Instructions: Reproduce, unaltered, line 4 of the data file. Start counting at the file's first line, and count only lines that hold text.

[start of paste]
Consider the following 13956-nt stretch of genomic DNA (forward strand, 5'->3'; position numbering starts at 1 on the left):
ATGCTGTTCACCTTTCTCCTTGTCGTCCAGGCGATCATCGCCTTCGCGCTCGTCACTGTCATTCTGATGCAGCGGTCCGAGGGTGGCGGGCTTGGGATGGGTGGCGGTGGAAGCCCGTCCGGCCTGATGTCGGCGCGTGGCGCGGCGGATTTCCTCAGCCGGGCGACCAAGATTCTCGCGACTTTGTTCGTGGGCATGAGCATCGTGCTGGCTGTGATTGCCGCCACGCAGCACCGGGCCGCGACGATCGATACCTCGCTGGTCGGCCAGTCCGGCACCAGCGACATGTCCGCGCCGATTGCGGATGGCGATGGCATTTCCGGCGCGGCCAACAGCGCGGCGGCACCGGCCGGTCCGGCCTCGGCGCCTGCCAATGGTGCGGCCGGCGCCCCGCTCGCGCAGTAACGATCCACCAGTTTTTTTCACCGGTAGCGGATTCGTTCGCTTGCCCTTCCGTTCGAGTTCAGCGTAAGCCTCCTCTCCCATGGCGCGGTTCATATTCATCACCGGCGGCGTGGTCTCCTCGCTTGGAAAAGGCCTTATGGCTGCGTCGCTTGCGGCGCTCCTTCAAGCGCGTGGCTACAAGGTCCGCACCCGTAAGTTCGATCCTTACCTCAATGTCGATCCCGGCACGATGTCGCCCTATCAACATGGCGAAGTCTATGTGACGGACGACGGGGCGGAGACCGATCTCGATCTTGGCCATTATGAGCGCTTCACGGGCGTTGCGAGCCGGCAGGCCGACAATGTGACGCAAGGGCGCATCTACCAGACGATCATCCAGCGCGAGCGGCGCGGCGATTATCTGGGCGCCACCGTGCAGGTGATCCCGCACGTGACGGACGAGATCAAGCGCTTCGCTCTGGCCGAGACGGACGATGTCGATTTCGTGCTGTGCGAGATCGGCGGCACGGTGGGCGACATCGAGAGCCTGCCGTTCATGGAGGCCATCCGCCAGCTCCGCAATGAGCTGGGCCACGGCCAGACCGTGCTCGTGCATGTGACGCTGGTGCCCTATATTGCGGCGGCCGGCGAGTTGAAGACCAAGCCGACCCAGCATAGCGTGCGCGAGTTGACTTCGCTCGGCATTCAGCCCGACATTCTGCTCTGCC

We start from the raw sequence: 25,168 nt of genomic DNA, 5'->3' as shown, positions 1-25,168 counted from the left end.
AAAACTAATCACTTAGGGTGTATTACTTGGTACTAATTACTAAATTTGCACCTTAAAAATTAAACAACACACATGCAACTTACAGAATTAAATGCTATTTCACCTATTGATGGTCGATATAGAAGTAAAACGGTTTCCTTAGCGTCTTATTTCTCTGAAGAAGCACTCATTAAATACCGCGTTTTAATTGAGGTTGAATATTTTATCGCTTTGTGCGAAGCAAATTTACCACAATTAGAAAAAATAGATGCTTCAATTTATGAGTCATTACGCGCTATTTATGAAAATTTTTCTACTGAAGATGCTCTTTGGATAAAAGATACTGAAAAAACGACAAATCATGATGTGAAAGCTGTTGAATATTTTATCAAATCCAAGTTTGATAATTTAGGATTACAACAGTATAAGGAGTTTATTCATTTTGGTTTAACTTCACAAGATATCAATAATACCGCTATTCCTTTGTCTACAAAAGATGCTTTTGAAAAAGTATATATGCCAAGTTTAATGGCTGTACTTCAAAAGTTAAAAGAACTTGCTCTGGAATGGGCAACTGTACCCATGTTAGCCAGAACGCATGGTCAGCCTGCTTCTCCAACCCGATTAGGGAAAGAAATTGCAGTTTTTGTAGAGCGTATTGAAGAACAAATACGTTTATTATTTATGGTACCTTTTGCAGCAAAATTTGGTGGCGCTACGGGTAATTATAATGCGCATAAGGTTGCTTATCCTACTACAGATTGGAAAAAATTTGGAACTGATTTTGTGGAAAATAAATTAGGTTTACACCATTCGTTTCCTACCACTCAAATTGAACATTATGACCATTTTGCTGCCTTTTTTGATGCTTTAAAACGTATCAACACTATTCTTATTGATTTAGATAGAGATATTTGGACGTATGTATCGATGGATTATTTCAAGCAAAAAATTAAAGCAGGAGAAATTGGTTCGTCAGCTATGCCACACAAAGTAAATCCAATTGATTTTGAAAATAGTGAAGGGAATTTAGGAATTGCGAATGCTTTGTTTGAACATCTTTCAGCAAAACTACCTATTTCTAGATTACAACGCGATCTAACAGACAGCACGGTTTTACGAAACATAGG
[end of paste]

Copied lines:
AAAACTAATCACTTAGGGTGTATTACTTGGTACTAATTACTAAATTTGCACCTTAAAAATTAAACAACACACATGCAACTTACAGAATTAAATGCTATTTCACCTATTGATGGTCGATATAGAAGTAAAACGGTTTCCTTAGCGTCTTATTTCTCTGAAGAAGCACTCATTAAATACCGCGTTTTAATTGAGGTTGAATATTTTATCGCTTTGTGCGAAGCAAATTTACCACAATTAGAAAAAATAGATGCTTCAATTTATGAGTCATTACGCGCTATTTATGAAAATTTTTCTACTGAAGATGCTCTTTGGATAAAAGATACTGAAAAAACGACAAATCATGATGTGAAAGCTGTTGAATATTTTATCAAATCCAAGTTTGATAATTTAGGATTACAACAGTATAAGGAGTTTATTCATTTTGGTTTAACTTCACAAGATATCAATAATACCGCTATTCCTTTGTCTACAAAAGATGCTTTTGAAAAAGTATATATGCCAAGTTTAATGGCTGTACTTCAAAAGTTAAAAGAACTTGCTCTGGAATGGGCAACTGTACCCATGTTAGCCAGAACGCATGGTCAGCCTGCTTCTCCAACCCGATTAGGGAAAGAAATTGCAGTTTTTGTAGAGCGTATTGAAGAACAAATACGTTTATTATTTATGGTACCTTTTGCAGCAAAATTTGGTGGCGCTACGGGTAATTATAATGCGCATAAGGTTGCTTATCCTACTACAGATTGGAAAAAATTTGGAACTGATTTTGTGGAAAATAAATTAGGTTTACACCATTCGTTTCCTACCACTCAAATTGAACATTATGACCATTTTGCTGCCTTTTTTGATGCTTTAAAACGTATCAACACTATTCTTATTGATTTAGATAGAGATATTTGGACGTATGTATCGATGGATTATTTCAAGCAAAAAATTAAAGCAGGAGAAATTGGTTCGTCAGCTATGCCACACAAAGTAAATCCAATTGATTTTGAAAATAGTGAAGGGAATTTAGGAATTGCGAATGCTTTGTTTGAACATCTTTCAGCAAAACTACCTATTTCTAGATTACAACGCGATCTAACAGACAGCACGGTTTTACGAAACATAGG